- The first panel shows that when the substitution effect dominates, savings falls.
- The second panel shows that when the income effect dominates, savings increases.

Taxation and savings – Theory and evidenceHow does the after-tax interest rate affect savings?

- Unlike the empirical literature on labor supply, the empirical work on after-tax interest rates and savings has not reached a clear consensus.
- The elasticity of savings with respect to interest rates varies from 0 to 0.67.
- It is more difficult to compute the appropriate interest rate.
- In addition, it is more difficult to find appropriate treatment and control groups.

ALTERNATIVE MODELS OF SAVINGSPrecautionary saving models

- The precautionary saving model is a model of savings that accounts for the fact that individual savings serve at least partly to smooth consumption over future uncertainties.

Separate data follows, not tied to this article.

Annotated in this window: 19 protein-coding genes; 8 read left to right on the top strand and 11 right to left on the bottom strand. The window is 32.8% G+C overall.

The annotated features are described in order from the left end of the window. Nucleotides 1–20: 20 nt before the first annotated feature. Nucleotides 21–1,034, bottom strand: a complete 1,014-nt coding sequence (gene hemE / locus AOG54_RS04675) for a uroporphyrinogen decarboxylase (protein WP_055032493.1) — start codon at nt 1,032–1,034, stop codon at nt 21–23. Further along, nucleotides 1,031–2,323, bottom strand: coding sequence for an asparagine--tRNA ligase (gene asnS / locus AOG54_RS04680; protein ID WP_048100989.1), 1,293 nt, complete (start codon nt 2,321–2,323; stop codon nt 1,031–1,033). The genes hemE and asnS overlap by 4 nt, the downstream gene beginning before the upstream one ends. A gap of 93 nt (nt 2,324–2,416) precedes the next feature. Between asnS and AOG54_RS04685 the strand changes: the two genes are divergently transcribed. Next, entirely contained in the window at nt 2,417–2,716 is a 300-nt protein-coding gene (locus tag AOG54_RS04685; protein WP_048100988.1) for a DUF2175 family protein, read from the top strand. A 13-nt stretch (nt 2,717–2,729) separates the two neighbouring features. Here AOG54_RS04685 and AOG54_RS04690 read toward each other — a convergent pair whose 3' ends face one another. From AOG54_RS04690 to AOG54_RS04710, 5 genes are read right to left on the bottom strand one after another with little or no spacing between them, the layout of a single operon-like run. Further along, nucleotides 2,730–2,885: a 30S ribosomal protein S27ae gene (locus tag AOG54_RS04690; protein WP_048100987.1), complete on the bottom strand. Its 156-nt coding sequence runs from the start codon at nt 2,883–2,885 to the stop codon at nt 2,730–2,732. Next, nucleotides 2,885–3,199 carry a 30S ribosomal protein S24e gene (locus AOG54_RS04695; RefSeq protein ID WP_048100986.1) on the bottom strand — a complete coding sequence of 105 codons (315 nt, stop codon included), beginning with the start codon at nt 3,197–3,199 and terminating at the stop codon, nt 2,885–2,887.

- One of the most commonly given reasons for saving is for “emergencies.”
- This is a form of self-insurance.
- The intuition for precautionary savings are barriers to borrowing during an emergency. Liquidity constraints are barriers that limit the ability of individuals to borrow.

Alternative models of savingsSelf-control models

- An alternative formulation of the savings decision comes from behavioral economics models.
- Individuals have a long-run preference to ensure enough savings for smooth consumption throughout their lives, but their impatient short-run preferences may cause them to consume all their income and not save for future periods.
- These self control problems require commitment devices.